I plan to go into the stores with a notebook; the notebook will have 2 headlines. One labeled Department Stores and the other obviously being Fashion Outlets. Under each headline I will write the name of the store I go in to and by that I will write the prices of which they put on their men’s and women’s polo style shirts. I plan to collect data from 10 to 20 stores of each category which means I actually will be visiting 20 to 40 stores. This also means I will collect price data from 40 to 80 different shirts. I feel this should be enough data to help me see what class these stores are targeting. However there is much more to this. I will average out the stores prices of shirts by category. An example would be average price of Men’s polo’s from Department stores equals $10.50 While Fashion Outlets average polo price equals $25.50. I will then collect yearly income data from the upper class and lower class. An example would be Upper-class make $100,000 a yr while Lower-class makes 18,000 and under a yr. I then will take the American average of money spent on clothing per month/year which is 50 dollars a month and 600 dollars a yr. I then will calculate the prices I found into this to find out what inequalities there really are if say the upper-class was buying the cheaper clothes or the lower class was buying the expensive clothes. I am not sure if my project falls under a certain validity, but I feel I am using a combination of external and construct validities in this project. I think external validity has a place in this project because I am experimenting. I know I am not using people as participants and I am not exactly sure what the outcome will be, even that I have a good assumption, but I am trying to generalize my point to a large crowd in that being society as a whole. I also see construct validity in this project because I am using my judgment along with statistical methods (income percentages and numbers of upper and lower classes) to prove whether or not certain clothing industries are targeting a certain class of people. I am very confident my results will be quite accurate, but I cannot guarantee anything for that this is an experiment. However at worst I know my project will at least give us a good estimate of which social classes our stores are targeting while we should also learn a great deal about how much each class spends every year in each type of store.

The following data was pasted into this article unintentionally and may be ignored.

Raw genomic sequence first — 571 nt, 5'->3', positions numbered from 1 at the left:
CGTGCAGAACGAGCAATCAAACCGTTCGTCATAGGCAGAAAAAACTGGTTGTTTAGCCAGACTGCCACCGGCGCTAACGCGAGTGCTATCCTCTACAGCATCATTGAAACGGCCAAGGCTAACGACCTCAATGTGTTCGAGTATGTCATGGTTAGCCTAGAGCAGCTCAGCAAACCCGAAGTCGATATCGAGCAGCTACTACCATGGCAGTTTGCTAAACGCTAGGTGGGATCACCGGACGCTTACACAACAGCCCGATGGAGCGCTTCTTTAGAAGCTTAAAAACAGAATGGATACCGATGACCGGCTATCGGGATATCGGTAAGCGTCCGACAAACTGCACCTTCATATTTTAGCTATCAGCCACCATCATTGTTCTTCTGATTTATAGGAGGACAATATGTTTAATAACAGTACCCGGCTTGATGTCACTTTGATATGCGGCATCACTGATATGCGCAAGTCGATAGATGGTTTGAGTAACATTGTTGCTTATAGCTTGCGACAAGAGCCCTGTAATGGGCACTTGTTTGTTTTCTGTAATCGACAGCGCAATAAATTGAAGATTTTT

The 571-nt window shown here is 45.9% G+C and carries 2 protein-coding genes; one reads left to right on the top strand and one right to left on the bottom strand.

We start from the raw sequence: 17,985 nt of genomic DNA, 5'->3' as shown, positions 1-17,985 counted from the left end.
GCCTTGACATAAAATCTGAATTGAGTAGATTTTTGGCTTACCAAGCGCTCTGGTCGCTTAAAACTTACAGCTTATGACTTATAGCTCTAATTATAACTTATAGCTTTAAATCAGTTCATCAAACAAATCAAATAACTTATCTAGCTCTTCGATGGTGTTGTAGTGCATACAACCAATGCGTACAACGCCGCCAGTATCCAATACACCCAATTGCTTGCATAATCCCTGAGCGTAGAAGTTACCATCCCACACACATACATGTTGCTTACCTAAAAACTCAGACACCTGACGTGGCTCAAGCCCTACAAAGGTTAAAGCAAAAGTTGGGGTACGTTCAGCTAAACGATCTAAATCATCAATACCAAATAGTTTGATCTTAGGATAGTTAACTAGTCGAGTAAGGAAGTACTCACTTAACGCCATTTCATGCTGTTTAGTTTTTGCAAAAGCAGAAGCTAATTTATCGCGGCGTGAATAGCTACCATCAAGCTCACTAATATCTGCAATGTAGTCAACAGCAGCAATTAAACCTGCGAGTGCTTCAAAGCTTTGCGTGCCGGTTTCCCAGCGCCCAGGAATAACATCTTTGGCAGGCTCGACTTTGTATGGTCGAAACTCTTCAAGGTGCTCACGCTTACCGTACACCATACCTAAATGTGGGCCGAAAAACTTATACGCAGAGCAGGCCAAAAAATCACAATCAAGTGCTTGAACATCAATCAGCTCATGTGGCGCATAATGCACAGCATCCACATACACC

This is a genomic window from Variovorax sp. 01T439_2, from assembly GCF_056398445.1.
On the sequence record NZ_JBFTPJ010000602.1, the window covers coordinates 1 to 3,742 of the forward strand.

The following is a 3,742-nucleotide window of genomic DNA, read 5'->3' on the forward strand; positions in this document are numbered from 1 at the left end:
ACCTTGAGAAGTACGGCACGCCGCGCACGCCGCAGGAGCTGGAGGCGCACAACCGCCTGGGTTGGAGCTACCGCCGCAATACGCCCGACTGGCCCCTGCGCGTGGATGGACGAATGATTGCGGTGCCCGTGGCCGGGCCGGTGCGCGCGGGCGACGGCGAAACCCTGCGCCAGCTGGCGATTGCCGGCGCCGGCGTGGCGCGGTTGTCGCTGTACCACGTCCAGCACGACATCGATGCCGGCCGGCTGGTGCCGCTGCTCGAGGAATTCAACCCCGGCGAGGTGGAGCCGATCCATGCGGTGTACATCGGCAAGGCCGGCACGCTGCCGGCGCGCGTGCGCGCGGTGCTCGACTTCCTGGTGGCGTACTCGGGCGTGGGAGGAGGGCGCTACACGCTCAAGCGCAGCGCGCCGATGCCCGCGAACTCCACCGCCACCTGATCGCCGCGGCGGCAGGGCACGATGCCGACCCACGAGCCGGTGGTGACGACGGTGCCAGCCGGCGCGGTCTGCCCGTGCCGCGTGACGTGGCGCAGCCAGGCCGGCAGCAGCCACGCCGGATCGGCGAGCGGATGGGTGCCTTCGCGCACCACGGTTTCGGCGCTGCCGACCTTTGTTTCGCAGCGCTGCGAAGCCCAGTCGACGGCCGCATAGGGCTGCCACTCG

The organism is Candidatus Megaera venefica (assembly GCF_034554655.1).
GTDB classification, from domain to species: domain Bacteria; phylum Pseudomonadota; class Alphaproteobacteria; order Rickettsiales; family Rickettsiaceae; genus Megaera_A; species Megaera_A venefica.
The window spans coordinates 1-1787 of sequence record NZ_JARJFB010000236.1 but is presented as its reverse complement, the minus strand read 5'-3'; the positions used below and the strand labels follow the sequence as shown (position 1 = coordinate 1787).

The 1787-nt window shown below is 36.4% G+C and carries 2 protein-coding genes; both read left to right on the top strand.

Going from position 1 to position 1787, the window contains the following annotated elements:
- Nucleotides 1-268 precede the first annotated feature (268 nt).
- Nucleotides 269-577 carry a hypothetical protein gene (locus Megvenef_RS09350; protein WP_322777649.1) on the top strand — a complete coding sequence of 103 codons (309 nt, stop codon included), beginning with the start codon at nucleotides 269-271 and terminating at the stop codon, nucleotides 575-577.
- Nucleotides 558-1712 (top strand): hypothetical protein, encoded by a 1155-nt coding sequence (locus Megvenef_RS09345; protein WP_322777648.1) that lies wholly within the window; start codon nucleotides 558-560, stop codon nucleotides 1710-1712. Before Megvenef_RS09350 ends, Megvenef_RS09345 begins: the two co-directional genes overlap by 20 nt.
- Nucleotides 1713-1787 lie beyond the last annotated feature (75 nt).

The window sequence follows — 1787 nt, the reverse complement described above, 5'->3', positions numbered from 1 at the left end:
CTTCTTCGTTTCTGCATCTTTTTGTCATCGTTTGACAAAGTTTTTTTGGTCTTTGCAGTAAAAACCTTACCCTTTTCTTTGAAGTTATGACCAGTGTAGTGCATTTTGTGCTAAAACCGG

Interpretation Of Results:
Coming into this project I was confident right away and still am. I expect to find accurate results and I am pretty sure I already know what I am going to find. Obviously I expect to prove that stores target certain social classes, more importantly lower class and upper class. I expect that large Department Stores will target an older, lower income class of people, while fashion outlets will go in the opposite direction and target a much younger, upper, possibly even classless society.
Along with stores targeting certain social class I also expect to possibly find other interesting data. This data involves gender, and economic issues. I feel that buy collecting prices of men’s and women’s same style shirts that I may find that prices may very not only by class, but possibly by gender. This isn’t for sure, but definitely sounds like a possibility. If I was to interpret anything from that, I would assume that Department Store’s polo shirts for women are going to end up being cheaper than men’s polo shirts. Even that both are still cheaper than buying from fashion outlets.